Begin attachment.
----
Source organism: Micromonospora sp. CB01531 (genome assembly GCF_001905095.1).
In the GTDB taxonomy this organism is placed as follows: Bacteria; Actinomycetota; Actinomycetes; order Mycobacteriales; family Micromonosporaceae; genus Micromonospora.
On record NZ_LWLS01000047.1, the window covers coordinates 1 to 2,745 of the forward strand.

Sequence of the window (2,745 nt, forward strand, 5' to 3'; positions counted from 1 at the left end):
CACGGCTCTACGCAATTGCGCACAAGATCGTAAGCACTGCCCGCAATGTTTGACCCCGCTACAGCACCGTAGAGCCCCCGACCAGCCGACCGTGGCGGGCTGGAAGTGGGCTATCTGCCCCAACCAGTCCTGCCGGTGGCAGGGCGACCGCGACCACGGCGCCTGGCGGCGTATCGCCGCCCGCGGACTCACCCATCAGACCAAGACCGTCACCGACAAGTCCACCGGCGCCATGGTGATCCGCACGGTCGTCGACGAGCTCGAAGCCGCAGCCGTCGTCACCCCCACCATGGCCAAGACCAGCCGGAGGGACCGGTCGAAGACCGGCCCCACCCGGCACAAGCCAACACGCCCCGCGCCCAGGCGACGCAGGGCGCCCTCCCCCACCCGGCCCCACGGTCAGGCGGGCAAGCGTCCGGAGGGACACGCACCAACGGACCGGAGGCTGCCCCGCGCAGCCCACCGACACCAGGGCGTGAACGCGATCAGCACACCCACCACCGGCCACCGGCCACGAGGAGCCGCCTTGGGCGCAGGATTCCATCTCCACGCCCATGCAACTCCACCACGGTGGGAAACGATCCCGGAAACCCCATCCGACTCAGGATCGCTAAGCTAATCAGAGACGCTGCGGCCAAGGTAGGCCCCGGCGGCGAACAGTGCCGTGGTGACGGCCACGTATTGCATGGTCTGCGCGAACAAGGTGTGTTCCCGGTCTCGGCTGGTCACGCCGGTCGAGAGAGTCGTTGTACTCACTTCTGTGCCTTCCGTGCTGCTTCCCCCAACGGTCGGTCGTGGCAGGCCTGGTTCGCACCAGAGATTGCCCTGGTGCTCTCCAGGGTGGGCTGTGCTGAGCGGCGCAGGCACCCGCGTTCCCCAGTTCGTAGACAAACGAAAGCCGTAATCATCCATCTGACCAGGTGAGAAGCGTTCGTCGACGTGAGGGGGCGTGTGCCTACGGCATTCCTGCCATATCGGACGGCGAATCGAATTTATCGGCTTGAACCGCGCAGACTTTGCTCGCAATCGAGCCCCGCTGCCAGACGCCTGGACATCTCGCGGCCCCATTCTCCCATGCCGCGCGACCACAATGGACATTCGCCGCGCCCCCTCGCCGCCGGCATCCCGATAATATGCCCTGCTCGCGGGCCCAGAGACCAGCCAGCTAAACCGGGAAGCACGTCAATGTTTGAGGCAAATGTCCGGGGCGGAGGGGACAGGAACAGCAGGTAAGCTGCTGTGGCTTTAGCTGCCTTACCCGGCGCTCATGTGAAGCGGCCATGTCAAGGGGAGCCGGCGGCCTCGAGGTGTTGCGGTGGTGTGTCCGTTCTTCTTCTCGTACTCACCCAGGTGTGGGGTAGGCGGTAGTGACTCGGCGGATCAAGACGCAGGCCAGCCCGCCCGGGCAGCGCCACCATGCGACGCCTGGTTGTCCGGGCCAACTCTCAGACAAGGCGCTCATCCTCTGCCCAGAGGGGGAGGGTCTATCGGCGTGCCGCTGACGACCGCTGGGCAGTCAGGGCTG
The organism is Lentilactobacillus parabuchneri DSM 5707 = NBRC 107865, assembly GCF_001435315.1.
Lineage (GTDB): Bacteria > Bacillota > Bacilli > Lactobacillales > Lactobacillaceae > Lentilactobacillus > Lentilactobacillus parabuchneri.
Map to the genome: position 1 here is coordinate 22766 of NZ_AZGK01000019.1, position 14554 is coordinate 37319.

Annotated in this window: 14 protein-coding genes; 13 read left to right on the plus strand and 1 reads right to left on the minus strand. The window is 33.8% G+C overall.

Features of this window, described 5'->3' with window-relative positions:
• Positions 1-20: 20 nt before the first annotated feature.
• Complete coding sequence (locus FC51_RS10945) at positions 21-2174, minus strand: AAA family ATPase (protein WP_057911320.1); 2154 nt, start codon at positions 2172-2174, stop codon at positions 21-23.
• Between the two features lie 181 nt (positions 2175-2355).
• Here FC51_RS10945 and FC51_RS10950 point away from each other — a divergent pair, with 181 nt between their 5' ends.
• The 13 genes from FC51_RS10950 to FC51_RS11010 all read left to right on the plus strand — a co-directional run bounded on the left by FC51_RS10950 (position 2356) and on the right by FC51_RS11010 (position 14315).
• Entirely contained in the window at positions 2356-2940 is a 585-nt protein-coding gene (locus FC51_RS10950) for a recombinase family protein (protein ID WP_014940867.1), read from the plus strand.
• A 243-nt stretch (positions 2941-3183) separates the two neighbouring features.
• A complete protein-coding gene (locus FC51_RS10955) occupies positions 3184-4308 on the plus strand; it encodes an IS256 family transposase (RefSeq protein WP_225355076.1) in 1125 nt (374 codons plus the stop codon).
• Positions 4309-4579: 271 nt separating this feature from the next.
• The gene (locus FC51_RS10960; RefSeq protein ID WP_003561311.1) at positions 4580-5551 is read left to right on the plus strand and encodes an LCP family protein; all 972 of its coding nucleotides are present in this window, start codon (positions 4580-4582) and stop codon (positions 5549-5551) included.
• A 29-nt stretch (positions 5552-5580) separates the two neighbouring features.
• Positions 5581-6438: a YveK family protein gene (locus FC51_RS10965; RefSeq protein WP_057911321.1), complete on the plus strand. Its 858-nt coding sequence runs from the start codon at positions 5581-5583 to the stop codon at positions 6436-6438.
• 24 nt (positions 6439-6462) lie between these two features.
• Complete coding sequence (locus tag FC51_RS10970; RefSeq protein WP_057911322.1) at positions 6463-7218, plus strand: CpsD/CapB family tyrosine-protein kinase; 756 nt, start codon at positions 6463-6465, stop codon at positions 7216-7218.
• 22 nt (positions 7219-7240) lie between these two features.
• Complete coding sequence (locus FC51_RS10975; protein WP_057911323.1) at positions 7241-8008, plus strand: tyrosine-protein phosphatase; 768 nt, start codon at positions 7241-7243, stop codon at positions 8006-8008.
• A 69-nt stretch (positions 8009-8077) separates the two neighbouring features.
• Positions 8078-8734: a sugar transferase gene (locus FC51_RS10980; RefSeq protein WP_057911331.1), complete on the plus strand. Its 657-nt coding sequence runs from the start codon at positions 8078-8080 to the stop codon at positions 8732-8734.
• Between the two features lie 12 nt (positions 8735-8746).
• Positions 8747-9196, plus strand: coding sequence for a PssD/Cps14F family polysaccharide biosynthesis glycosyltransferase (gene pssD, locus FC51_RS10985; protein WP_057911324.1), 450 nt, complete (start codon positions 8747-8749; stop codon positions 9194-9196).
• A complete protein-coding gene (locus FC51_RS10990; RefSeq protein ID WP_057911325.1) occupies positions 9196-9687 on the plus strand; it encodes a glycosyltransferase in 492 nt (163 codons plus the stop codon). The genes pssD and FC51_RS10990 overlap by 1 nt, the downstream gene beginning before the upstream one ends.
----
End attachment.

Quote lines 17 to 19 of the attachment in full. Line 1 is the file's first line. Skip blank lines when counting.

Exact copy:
• A 243-nt stretch (positions 2941-3183) separates the two neighbouring features.
• A complete protein-coding gene (locus FC51_RS10955) occupies positions 3184-4308 on the plus strand; it encodes an IS256 family transposase (RefSeq protein WP_225355076.1) in 1125 nt (374 codons plus the stop codon).
• Positions 4309-4579: 271 nt separating this feature from the next.